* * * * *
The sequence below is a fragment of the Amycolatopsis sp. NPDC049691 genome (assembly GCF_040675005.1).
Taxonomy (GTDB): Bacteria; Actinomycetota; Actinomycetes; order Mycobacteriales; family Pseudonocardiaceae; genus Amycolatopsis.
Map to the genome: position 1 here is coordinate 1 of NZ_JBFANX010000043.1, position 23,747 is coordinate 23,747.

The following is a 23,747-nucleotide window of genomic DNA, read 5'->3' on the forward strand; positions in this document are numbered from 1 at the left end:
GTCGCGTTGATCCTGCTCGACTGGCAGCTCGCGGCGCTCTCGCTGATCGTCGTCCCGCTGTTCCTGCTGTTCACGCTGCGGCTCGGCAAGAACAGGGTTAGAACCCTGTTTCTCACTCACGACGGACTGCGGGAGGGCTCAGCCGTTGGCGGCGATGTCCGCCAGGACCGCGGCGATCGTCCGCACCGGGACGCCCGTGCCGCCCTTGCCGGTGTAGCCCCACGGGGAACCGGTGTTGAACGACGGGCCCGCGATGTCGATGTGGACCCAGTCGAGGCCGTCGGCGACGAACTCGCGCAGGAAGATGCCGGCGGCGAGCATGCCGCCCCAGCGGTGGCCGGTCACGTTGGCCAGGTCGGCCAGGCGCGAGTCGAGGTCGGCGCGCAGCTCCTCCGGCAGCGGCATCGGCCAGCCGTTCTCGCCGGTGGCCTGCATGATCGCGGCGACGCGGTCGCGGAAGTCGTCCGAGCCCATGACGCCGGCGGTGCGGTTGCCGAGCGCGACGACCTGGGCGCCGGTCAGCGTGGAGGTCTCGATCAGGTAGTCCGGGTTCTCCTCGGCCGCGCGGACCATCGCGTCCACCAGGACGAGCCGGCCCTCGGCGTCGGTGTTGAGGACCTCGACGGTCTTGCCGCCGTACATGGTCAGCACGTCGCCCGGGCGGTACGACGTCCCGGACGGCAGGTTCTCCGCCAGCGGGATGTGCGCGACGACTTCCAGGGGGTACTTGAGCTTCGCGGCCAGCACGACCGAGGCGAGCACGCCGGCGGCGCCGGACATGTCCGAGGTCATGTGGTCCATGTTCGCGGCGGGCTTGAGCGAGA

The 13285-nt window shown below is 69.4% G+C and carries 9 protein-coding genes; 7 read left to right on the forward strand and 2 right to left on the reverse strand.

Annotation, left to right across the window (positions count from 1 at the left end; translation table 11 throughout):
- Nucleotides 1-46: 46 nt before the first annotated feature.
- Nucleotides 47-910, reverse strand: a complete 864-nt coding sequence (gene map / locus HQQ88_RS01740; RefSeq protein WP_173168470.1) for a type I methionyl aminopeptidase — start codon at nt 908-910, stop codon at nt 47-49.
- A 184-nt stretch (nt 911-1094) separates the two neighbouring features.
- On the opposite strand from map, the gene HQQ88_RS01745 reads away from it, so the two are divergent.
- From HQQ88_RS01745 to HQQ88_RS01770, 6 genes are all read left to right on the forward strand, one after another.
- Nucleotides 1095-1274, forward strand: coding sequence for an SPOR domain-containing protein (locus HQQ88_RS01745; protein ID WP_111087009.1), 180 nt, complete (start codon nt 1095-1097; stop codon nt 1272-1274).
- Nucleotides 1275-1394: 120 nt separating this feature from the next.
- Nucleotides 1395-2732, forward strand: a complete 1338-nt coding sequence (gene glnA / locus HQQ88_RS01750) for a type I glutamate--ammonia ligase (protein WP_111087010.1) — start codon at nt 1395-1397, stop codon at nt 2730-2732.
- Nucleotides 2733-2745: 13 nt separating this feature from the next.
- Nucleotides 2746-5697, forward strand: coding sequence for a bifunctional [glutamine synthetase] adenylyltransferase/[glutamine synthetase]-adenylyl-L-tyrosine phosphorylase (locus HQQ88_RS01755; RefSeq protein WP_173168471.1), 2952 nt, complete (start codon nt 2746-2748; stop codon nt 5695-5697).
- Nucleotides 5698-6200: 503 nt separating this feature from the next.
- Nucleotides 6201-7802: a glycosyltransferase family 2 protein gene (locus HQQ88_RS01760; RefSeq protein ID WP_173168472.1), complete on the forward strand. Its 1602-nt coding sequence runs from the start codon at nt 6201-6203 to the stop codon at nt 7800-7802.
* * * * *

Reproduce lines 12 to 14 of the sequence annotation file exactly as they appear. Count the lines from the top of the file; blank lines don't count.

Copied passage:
- From HQQ88_RS01745 to HQQ88_RS01770, 6 genes are all read left to right on the forward strand, one after another.
- Nucleotides 1095-1274, forward strand: coding sequence for an SPOR domain-containing protein (locus HQQ88_RS01745; protein ID WP_111087009.1), 180 nt, complete (start codon nt 1095-1097; stop codon nt 1272-1274).
- Nucleotides 1275-1394: 120 nt separating this feature from the next.